Moles and Skin Cancer Quiz

General Steward Health Care

Take our Quiz to Test Your Knowledge of the Signs of Skin Cancer, the Risks and Moles

You may feel healthier with a bit of a tan, but the sunlight that warms us and make flowers grow contains ultraviolet (UV) radiation that can damage the skin. Exposure to UV radiation from sunlight can lead to sunburn, which causes premature wrinkling and changes in skin pigmentation, and can lead to skin cancer. Skin cancer is the most diagnosed type of cancer in the U.S. The good news is that skin cancer can be prevented, and it can almost always be cured when it’s found and treated early.

Test your knowledge of skin cancer, the risks and how to check your moles.

 

Use the ABCDE’s when Checking your Moles
Malignant moles can vary in appearance. Keep in mind the ABCDE’s when checking your moles:

  • Asymmetrical Shape: Look for moles with irregular shapes
  • Border: Look for moles with uneven, ragged or blurred borders
  • Color Changes: Look for growths that have many colors (brown, black, tan and sometimes patches of red, blue or white) and an uneven distribution of color
  • Diameter: Look for growths larger than ¼ inch (the size of a pencil eraser)
  • Evolving: Look for a mole or skin lesion that looks different from the rest or is changing in size, shape or color.


Protect Your Skin from the Sun
Most skin cancer appears after age 50, but skin damage from the sun can start during childhood. The best way to prevent skin cancer is to protect your skin from the sun and other sources of UV rays, such as tanning beds or sun lamps.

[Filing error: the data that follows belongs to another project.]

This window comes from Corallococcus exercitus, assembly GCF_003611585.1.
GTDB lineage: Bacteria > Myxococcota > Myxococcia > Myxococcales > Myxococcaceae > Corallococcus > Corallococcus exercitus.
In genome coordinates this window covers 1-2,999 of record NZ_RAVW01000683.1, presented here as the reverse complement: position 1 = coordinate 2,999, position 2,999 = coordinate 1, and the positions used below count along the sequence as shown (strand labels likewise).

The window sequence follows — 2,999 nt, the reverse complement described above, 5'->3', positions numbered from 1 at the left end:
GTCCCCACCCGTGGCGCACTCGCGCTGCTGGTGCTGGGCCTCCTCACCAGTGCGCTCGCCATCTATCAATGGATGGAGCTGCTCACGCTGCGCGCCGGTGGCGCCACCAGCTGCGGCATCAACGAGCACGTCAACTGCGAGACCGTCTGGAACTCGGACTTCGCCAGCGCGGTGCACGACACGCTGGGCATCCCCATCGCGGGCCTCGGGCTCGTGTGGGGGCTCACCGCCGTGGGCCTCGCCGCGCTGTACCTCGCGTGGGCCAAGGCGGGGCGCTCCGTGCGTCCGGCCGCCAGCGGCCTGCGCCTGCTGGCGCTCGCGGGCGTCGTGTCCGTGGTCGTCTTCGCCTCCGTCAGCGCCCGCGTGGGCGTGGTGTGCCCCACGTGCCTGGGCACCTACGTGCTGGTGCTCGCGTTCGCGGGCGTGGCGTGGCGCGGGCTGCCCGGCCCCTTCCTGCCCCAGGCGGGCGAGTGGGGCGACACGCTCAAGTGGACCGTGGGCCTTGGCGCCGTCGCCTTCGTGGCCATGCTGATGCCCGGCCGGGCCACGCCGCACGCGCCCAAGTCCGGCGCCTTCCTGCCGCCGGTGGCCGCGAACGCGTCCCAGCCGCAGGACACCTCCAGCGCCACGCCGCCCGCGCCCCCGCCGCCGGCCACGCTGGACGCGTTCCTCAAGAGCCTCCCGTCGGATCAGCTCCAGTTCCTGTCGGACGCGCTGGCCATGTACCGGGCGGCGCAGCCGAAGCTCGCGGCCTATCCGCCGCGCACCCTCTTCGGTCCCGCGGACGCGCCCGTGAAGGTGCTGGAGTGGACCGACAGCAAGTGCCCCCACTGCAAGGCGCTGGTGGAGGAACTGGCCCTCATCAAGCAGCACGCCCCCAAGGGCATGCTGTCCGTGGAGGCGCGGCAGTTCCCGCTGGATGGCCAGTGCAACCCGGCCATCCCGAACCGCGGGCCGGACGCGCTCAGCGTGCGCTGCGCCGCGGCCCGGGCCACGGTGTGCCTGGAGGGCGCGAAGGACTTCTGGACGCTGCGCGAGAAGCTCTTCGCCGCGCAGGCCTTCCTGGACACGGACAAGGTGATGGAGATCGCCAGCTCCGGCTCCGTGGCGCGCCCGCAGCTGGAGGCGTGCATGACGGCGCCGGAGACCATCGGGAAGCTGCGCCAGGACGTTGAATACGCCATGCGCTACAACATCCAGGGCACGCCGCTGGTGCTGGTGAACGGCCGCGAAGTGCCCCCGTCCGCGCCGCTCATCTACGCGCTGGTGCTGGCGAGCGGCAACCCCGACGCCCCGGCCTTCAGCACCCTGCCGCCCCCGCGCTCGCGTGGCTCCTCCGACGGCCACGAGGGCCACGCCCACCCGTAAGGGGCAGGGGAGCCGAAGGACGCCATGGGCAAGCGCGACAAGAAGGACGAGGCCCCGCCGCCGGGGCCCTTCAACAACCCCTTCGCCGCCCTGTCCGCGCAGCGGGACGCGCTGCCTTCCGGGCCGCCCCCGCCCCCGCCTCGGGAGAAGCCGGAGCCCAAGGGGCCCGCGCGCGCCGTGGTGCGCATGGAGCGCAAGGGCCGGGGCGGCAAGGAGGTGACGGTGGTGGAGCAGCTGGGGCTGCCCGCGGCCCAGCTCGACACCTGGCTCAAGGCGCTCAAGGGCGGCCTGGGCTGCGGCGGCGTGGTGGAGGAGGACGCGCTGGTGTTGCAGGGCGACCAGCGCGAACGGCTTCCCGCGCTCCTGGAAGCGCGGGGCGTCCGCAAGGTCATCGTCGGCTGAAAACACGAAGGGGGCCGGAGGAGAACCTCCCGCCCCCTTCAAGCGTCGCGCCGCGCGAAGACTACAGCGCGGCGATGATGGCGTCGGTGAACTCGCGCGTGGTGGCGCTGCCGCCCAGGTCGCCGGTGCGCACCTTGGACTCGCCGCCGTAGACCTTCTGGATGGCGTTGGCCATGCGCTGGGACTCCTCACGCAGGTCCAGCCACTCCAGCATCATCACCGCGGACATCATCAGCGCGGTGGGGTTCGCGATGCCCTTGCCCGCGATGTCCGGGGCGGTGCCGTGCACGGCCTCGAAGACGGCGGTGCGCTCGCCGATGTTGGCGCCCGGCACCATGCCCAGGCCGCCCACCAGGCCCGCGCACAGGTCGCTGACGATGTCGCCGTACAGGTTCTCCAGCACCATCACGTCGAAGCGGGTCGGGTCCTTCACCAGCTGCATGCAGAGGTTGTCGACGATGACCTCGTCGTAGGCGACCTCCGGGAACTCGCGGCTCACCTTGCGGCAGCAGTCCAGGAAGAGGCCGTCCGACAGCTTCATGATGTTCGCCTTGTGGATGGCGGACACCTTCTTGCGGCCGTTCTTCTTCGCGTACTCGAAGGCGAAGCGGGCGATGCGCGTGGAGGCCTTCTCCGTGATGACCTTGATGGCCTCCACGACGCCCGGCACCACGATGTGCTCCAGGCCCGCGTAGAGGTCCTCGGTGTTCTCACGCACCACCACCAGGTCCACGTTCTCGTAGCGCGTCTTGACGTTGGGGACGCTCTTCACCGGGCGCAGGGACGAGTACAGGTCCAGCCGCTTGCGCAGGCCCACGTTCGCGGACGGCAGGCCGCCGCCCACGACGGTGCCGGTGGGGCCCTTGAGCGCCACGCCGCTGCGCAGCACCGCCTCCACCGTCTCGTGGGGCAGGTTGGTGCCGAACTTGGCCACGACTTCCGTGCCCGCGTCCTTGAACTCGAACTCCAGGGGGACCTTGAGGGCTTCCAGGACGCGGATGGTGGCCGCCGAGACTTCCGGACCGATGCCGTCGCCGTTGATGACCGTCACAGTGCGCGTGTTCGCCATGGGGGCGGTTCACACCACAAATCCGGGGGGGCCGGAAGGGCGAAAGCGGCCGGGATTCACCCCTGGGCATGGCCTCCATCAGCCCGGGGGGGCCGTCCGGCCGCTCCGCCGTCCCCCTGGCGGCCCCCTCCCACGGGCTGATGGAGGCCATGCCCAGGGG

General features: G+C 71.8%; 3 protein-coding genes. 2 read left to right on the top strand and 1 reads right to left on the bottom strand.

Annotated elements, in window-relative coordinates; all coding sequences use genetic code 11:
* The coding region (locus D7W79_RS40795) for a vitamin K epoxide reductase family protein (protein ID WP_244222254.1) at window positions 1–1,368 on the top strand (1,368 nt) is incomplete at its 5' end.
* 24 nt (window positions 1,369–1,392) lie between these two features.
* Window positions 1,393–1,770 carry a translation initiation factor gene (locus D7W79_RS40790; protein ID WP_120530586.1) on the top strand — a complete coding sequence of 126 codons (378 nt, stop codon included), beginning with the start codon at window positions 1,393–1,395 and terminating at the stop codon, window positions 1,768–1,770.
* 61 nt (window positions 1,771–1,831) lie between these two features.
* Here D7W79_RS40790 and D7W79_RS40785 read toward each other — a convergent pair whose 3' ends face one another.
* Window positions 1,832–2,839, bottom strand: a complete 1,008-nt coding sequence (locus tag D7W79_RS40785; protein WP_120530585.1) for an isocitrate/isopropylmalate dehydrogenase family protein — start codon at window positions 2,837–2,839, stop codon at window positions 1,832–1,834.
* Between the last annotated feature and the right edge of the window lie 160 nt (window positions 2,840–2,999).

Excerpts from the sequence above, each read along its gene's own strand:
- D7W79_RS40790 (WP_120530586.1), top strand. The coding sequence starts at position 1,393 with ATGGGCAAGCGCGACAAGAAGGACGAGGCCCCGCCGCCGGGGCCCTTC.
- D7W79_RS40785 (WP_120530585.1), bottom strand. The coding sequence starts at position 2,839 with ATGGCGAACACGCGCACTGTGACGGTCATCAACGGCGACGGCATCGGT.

Follow these steps to protect your skin:

  • Stay in the shade as much as possible between 10 a.m. and 4 p.m.
  • Use a broad-spectrum sunscreen. You need one that blocks UVA and UVB rays, with a SPF of 30 or higher.
  • Wear a broad-brimmed hat.
  • Wear long sleeves and long pants when possible.
  • Protect your ears, nose, cheeks and hands. Since the majority of skin cancers occur on these areas, consider them top priority.
  • Don’t skip the lips. Look for a waterproof or water-resistant, lip-specific product with a high SPF. Plan on reapplying often as lips are moist and lip balms have a tendency to wear off easily.
  • Wear sunglasses. Choose sunglasses with UV protection. This will also protect the delicate skin around the eyes.

If you have any question about your risk for skin cancer or find anything unusual during a skin exam, talk to your doctor.

*Source: American Cancer Society, www.cancer.org

PLEASE NOTE:  The information presented here is intended to provide readers with general information about seasonal symptoms and is not intended to provide specific medical advice, diagnosis or treatment.  You should speak with your health care provider about any questions you may have regarding a medical condition.  If you need a health care provider, please visit Steward DoctorFinder™ or contact us at 1-888-244-9958